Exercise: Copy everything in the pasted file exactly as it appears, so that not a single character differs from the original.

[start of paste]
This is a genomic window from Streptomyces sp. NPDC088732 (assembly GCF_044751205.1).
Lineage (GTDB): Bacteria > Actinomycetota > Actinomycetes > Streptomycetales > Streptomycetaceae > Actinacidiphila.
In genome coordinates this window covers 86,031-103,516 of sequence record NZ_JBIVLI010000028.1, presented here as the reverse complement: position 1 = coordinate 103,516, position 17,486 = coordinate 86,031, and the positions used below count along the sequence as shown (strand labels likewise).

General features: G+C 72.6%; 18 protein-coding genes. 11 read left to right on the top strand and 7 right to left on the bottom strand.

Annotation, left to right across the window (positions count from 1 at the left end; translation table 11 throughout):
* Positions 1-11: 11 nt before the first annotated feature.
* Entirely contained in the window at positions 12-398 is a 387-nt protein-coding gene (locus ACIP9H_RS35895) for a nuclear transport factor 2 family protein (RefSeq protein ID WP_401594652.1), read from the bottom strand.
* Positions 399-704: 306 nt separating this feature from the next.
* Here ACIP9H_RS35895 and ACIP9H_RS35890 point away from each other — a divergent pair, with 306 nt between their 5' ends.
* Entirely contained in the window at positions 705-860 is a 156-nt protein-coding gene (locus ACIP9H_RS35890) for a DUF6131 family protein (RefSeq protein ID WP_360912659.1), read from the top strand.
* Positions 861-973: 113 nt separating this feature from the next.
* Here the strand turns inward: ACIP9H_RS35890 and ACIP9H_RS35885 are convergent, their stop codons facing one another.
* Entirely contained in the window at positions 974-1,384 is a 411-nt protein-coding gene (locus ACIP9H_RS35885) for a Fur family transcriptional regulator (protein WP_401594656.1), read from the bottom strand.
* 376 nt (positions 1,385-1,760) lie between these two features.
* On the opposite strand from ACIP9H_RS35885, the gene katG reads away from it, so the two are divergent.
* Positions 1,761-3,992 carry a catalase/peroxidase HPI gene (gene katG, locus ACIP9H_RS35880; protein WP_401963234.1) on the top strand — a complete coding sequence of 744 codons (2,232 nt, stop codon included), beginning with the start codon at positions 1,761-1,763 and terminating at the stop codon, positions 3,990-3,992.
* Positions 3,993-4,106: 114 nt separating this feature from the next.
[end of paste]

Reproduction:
This is a genomic window from Streptomyces sp. NPDC088732 (assembly GCF_044751205.1).
Lineage (GTDB): Bacteria > Actinomycetota > Actinomycetes > Streptomycetales > Streptomycetaceae > Actinacidiphila.
In genome coordinates this window covers 86,031-103,516 of sequence record NZ_JBIVLI010000028.1, presented here as the reverse complement: position 1 = coordinate 103,516, position 17,486 = coordinate 86,031, and the positions used below count along the sequence as shown (strand labels likewise).

General features: G+C 72.6%; 18 protein-coding genes. 11 read left to right on the top strand and 7 right to left on the bottom strand.

Annotation, left to right across the window (positions count from 1 at the left end; translation table 11 throughout):
* Positions 1-11: 11 nt before the first annotated feature.
* Entirely contained in the window at positions 12-398 is a 387-nt protein-coding gene (locus ACIP9H_RS35895) for a nuclear transport factor 2 family protein (RefSeq protein ID WP_401594652.1), read from the bottom strand.
* Positions 399-704: 306 nt separating this feature from the next.
* Here ACIP9H_RS35895 and ACIP9H_RS35890 point away from each other — a divergent pair, with 306 nt between their 5' ends.
* Entirely contained in the window at positions 705-860 is a 156-nt protein-coding gene (locus ACIP9H_RS35890) for a DUF6131 family protein (RefSeq protein ID WP_360912659.1), read from the top strand.
* Positions 861-973: 113 nt separating this feature from the next.
* Here the strand turns inward: ACIP9H_RS35890 and ACIP9H_RS35885 are convergent, their stop codons facing one another.
* Entirely contained in the window at positions 974-1,384 is a 411-nt protein-coding gene (locus ACIP9H_RS35885) for a Fur family transcriptional regulator (protein WP_401594656.1), read from the bottom strand.
* 376 nt (positions 1,385-1,760) lie between these two features.
* On the opposite strand from ACIP9H_RS35885, the gene katG reads away from it, so the two are divergent.
* Positions 1,761-3,992 carry a catalase/peroxidase HPI gene (gene katG, locus ACIP9H_RS35880; protein WP_401963234.1) on the top strand — a complete coding sequence of 744 codons (2,232 nt, stop codon included), beginning with the start codon at positions 1,761-1,763 and terminating at the stop codon, positions 3,990-3,992.
* Positions 3,993-4,106: 114 nt separating this feature from the next.